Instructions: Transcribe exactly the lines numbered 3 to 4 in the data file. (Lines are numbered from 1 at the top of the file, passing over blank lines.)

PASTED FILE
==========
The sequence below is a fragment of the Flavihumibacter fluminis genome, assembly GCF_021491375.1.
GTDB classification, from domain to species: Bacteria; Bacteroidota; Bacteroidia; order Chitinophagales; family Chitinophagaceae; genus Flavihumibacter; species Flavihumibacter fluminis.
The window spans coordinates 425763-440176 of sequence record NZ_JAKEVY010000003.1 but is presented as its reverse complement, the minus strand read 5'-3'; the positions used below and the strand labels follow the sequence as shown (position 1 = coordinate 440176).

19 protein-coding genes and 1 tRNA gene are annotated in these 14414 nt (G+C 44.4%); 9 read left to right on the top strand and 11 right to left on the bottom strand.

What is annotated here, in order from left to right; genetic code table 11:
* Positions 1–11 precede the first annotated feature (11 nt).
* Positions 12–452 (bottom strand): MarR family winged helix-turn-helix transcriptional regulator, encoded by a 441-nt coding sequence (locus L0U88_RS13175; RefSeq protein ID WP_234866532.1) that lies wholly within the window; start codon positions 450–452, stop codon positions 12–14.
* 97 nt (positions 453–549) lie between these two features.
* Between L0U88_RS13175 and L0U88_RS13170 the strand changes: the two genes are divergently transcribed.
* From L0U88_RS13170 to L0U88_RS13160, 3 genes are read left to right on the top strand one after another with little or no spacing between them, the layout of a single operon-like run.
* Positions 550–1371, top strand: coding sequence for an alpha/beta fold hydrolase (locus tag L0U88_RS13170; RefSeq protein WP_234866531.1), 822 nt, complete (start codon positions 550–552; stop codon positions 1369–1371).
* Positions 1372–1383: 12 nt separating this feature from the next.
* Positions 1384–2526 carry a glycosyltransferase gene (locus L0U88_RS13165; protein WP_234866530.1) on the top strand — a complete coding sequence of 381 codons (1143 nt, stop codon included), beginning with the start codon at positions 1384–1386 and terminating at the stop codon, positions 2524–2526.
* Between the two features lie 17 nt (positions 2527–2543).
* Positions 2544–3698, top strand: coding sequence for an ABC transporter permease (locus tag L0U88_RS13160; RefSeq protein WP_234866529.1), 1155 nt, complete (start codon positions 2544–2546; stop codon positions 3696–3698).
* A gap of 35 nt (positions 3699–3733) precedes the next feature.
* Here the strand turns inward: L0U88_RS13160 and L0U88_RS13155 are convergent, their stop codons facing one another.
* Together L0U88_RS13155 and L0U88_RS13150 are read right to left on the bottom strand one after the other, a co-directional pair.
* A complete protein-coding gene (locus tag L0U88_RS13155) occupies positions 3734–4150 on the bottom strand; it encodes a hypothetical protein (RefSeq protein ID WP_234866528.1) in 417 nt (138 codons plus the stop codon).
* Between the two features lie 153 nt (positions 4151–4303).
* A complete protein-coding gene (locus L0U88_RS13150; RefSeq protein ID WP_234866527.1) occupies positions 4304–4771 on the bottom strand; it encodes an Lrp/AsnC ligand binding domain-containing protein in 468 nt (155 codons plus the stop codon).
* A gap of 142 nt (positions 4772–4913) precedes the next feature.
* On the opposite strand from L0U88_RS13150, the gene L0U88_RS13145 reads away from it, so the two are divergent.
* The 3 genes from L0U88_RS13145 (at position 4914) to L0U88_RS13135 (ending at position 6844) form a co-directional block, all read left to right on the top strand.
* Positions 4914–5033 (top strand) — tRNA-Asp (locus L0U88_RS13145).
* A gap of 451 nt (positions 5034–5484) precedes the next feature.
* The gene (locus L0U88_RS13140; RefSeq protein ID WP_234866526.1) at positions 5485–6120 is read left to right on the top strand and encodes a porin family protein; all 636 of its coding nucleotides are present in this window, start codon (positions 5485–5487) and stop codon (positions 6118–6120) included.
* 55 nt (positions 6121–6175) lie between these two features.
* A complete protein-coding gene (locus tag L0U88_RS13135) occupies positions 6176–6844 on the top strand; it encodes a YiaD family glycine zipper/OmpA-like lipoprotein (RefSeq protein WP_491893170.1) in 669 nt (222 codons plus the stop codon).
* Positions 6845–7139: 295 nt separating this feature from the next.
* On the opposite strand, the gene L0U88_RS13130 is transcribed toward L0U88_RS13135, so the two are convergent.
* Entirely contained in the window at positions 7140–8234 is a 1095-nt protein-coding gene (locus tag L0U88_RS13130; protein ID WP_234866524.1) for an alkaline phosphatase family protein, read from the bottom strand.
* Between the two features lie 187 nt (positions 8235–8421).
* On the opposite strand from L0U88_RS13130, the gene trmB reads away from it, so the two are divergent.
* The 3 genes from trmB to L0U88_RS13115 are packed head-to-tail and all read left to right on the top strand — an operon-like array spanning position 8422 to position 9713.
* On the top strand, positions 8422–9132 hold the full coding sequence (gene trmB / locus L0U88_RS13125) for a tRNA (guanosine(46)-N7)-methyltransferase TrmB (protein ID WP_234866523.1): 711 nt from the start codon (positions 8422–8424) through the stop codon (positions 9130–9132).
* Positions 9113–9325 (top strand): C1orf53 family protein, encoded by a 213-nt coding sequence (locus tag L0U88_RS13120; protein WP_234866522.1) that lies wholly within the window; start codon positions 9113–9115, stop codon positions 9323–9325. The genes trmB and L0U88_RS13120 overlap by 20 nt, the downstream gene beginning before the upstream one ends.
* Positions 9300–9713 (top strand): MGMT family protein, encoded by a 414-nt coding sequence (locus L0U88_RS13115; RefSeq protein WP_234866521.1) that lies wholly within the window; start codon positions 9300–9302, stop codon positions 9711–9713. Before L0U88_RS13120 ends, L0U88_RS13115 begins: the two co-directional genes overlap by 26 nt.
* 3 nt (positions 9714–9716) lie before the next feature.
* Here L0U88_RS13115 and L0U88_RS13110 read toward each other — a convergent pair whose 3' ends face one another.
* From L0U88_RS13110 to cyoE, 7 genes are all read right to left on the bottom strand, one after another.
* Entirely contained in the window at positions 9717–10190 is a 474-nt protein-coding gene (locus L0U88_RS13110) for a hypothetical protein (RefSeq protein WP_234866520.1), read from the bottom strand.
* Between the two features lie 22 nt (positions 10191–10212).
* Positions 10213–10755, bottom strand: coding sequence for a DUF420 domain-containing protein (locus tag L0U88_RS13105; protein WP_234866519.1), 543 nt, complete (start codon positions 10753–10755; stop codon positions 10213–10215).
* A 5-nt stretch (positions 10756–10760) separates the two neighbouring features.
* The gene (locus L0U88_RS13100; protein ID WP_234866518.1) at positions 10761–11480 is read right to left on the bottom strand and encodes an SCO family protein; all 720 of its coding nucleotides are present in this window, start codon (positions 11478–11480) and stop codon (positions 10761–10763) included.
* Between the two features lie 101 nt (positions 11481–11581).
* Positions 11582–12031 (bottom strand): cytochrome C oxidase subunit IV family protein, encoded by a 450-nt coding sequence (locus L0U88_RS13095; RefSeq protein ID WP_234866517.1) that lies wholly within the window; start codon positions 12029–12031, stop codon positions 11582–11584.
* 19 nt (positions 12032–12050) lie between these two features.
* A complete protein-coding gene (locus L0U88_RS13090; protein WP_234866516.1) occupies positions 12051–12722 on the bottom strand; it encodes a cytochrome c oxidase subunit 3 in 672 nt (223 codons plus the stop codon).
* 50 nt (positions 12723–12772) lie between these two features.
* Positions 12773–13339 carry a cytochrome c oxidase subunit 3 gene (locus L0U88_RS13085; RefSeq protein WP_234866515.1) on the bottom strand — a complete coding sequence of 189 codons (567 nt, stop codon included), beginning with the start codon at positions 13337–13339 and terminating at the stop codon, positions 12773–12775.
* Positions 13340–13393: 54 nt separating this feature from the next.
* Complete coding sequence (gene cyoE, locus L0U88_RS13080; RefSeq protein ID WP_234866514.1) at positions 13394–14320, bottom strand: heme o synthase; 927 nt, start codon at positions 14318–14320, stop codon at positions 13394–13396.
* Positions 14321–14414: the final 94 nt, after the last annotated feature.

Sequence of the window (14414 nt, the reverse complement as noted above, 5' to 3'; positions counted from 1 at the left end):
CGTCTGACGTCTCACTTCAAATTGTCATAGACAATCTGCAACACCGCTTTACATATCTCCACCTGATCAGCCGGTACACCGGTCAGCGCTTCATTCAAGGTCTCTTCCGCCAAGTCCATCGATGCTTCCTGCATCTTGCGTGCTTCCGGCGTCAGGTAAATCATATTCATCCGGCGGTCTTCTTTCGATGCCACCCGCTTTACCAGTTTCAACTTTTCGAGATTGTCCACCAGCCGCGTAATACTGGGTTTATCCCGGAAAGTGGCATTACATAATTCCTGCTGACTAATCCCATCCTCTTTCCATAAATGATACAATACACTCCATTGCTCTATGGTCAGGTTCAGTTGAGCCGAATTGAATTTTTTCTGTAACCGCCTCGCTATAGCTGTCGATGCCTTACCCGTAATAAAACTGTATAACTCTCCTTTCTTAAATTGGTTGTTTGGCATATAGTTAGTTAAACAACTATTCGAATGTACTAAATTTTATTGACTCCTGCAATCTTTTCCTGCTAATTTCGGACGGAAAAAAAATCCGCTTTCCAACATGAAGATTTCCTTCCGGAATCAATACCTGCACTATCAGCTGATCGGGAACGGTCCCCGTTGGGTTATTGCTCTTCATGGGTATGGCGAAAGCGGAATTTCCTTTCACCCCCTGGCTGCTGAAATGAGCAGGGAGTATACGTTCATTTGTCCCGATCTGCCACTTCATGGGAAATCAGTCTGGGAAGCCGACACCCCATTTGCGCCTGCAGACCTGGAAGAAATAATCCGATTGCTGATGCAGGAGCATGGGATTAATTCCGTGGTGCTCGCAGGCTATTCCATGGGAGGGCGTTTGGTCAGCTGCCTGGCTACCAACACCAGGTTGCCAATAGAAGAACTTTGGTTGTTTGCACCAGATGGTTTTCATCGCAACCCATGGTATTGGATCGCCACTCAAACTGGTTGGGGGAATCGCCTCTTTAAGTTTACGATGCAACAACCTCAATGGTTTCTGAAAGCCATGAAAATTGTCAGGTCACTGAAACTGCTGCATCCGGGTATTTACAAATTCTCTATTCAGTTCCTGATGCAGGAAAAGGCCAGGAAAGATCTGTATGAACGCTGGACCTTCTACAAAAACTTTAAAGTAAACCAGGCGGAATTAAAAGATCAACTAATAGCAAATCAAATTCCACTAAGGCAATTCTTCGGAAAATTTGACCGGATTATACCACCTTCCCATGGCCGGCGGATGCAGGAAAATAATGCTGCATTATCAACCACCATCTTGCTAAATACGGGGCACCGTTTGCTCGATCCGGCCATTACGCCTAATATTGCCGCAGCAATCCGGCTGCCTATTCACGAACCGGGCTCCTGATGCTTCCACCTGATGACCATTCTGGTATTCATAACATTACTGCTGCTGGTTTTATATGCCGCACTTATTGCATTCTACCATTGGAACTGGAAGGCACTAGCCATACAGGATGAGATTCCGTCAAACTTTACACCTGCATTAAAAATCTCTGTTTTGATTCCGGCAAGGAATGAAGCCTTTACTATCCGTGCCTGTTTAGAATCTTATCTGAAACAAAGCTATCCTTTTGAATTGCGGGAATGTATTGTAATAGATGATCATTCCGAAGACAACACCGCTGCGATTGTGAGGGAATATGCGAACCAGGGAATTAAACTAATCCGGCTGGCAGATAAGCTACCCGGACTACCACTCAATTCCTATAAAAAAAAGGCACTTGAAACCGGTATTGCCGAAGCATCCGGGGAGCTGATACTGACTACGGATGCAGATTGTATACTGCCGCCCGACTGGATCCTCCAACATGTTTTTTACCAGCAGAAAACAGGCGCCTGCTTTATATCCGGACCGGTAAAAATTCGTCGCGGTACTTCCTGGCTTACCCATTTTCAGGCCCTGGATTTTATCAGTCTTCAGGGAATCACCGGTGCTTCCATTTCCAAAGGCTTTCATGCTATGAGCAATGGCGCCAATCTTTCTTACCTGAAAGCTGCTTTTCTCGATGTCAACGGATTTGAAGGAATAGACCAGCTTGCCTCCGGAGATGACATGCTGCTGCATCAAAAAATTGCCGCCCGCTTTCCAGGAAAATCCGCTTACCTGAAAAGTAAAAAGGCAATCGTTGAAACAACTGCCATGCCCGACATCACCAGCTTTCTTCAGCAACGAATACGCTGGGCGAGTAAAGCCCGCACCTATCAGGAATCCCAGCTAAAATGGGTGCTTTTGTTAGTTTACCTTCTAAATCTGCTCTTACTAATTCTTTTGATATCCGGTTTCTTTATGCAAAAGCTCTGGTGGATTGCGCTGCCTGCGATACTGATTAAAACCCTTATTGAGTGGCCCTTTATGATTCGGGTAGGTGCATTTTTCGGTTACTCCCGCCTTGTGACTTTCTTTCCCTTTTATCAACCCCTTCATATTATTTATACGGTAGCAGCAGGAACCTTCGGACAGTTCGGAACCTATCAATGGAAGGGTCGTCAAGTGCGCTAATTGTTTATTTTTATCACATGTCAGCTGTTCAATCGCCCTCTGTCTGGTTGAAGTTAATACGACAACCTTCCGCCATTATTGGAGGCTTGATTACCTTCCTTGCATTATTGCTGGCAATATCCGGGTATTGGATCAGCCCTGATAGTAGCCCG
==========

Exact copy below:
The window spans coordinates 425763-440176 of sequence record NZ_JAKEVY010000003.1 but is presented as its reverse complement, the minus strand read 5'-3'; the positions used below and the strand labels follow the sequence as shown (position 1 = coordinate 440176).

19 protein-coding genes and 1 tRNA gene are annotated in these 14414 nt (G+C 44.4%); 9 read left to right on the top strand and 11 right to left on the bottom strand.